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The Systems We Live In


Title: The Systems We Live In: Where We Are, How We Got Here & What’s Next

About: Our societal context has evolved such that issues, once possible for some to ignore, are now at the forefront of society. Alongside an increased recognition of racial, socio-economic, and other inequities comes an ennui of isolation, loneliness and feelings of helplessness. We are met by personal and civic challenges daily that threaten to overwhelm our already overwhelmed mental and emotional resources. The priorities and research areas of Social Innovation & Leadership; systemic critiques, personal values, emotional intelligence, managing change and others are critical components for unearthing new approaches to address society’s most pressing concerns. Graduate students who attend these sessions will be inspired to move from theory to praxis, applying this learning daily as leaders and change agents who reconfigure today to create a better tomorrow for us all.

All seminars use principles of affective and peer-to-peer learning. 

Future Smart: This series is a part of the Yeates School of Graduate Studies’ Future Smart program, an extensive program of professional skill development for graduate students, free of charge.

Attendance in a minimum of two sessions is required for Future Smart eligibility.


Man in grey hooded sweatshirt walking past a brick wall with black and white posters.

Title: Where We Are Now & How We Got Here

About: What factors, events and choices have contributed historically to where we are today societally? 

  • Historical systems overview, e.g. colonialism, capitalism, the new age of manifest destiny
  • Can we escape the past? Do we want to/need to?

This session took place on November 24, 2021.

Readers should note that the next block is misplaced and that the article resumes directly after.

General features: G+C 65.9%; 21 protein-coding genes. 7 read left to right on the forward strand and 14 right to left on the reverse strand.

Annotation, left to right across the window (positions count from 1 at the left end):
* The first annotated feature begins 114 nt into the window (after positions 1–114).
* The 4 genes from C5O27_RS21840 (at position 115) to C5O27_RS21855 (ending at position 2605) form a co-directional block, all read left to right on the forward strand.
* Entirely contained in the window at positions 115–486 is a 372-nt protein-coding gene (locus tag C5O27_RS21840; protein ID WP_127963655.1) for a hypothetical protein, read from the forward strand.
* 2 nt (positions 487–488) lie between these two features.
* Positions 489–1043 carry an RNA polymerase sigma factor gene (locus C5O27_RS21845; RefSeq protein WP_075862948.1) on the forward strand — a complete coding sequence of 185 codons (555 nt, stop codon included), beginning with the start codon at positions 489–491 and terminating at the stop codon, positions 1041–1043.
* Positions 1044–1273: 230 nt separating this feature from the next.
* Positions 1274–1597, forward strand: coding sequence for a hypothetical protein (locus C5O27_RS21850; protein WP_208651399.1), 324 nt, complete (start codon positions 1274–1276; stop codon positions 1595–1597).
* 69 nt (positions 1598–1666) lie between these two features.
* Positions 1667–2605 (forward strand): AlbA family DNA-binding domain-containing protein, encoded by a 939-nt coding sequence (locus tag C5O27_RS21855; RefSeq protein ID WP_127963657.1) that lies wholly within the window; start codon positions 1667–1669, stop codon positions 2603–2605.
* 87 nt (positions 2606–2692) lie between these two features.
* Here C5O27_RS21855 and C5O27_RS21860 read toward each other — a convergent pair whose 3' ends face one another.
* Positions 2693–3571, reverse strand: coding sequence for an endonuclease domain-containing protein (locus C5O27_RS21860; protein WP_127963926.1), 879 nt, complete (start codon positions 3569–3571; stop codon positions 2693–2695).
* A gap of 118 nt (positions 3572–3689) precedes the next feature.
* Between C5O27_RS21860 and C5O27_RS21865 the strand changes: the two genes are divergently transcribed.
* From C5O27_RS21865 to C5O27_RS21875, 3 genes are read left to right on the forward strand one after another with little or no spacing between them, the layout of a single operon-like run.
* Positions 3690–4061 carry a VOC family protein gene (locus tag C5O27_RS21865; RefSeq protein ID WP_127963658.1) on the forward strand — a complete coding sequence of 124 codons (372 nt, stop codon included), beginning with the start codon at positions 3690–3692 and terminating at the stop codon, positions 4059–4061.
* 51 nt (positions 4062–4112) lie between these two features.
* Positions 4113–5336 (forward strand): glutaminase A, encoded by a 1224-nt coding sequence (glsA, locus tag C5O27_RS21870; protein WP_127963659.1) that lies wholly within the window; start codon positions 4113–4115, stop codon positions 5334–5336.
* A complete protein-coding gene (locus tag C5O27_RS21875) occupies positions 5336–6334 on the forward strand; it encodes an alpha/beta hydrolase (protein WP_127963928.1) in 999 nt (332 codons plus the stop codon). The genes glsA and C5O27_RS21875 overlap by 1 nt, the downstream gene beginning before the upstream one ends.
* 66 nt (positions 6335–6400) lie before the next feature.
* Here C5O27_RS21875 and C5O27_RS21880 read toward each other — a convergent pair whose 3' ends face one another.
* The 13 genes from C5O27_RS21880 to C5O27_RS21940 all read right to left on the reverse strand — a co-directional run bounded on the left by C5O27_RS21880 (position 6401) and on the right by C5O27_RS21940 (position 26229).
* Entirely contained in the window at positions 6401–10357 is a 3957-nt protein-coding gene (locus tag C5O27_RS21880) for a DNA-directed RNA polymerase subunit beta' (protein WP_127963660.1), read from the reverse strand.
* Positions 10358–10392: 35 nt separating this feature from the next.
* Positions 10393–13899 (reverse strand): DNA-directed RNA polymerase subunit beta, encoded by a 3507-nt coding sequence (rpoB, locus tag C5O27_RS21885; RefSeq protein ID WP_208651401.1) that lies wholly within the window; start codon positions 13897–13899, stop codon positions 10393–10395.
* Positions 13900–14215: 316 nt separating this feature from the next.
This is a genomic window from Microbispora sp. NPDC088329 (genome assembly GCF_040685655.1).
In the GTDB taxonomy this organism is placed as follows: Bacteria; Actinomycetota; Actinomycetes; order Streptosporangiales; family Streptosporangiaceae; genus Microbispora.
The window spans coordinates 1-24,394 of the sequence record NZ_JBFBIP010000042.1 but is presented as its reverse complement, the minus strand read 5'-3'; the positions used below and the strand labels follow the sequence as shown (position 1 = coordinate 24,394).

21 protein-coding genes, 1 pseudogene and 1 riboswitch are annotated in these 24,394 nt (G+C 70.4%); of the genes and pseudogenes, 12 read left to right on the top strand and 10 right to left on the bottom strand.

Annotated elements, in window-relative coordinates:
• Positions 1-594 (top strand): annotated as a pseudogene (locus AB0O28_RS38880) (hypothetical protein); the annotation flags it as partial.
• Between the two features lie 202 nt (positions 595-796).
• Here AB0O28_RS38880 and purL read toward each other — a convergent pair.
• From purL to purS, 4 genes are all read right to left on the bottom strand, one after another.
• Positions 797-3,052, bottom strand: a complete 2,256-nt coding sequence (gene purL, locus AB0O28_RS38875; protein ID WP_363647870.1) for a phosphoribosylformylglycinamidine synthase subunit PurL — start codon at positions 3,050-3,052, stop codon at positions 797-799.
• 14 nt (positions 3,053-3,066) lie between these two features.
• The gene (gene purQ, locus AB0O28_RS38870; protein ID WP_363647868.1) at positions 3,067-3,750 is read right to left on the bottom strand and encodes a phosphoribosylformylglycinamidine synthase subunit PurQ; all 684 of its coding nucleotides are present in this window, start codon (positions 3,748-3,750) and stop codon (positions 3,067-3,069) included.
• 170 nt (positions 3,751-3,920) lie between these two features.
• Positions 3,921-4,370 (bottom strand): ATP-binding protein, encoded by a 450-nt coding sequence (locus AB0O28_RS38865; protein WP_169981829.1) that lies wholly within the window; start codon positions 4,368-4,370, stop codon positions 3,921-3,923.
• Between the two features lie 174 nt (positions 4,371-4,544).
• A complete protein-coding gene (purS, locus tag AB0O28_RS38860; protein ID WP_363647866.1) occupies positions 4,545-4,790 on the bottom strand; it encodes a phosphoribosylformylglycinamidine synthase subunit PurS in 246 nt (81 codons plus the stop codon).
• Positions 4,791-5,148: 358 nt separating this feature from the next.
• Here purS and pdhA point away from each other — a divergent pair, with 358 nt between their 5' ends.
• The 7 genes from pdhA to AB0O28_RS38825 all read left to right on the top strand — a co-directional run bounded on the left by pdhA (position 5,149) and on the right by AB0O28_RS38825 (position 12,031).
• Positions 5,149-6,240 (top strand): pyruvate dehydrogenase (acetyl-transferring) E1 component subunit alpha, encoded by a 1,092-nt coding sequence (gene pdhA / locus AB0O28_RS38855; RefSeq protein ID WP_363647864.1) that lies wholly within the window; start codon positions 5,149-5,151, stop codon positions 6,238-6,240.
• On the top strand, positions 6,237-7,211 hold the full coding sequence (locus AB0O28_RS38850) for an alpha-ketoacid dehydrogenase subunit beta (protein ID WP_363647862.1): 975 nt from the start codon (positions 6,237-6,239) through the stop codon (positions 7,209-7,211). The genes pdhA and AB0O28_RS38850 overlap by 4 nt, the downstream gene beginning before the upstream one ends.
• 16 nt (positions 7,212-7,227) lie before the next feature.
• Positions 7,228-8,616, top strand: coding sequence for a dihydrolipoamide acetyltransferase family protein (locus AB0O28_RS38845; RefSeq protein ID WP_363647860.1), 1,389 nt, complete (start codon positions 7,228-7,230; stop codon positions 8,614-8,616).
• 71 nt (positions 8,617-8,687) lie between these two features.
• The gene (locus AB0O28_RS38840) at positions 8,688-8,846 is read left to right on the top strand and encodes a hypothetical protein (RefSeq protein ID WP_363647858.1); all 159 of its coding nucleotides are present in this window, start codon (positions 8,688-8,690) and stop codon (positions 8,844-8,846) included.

Ripped black and white poster with face of a man and graffiti overtop.

Title: Interpersonal and Systemic Othering

About: What are the things that keep us from realizing fair, equitable and just societies? Is it possible to envision different ways to navigate our relationships, personally, professionally, institutionally?

  • Systemic oppression 
  • Unequal power dynamics 
  • Bias & presupposition 
  • Challenging assumptions 
  • Uniqueness vs diversity

This session took place on March 1, 2022.

A dark silhouette of a woman walking past a wall plastered with black and white posters.

Title: What’s Next?

Date: Tuesday, May 3, 2022, from 12 to 2 pm (ET)

About: What would it look like if we re-imagined our society as a place that affirms and includes each person based on our own unique contributions? What values inform inclusive societies? What if we threw everything we know out and started all over? Personally? Societally?

  • Shifting mindsets 
  • Importance of lived experience 
  • Creating safe space for others 
  • Challenges vs opportunities 
  • Alternative ways of Being in the world

Please note that this workshop will be hosted online using Zoom.

A Zoom link and password to access the Workshop will be sent via email to all persons registered. You can download Zoom on your device for free using the following link: (external link) .


This session took place on May 3, 2022.

Wayne Dunkley

Man wearing blue tshirt standing against a white background, laughing.

As a graduate of Toronto Metropolitan University and the University of Toronto, Dunkley has worked as a consultant on interactive storytelling and digital strategy with the  National Film Board and served as a panellist and advisor for the Canadian Race  Relations Foundation, Royal Ontario Museum and the Dak’Art Biennale of  Contemporary African Art. He has served as Cultural Mediator for the School of  Image Arts at Toronto Metropolitan University and has facilitated workshops with the Toronto Art Therapy Institute and Artscape’s Launchpad program. 

Dunkley transmutes his lived experience as a black male into a critical, reflexive and socially engaged consultancy that utilizes cultural mediation, workshops, community engagement, mentorship, photography and digital media as catalysts for societal and personal transformation. He is currently a Visiting Lecturer at the Office of Social Innovation at Toronto Metropolitan University and serving as the Equity, Diversity & Inclusion Advisor for Capilano University. Dunkley has lived and worked in Montreal,  Edmonton, Toronto, Vancouver and San Francisco.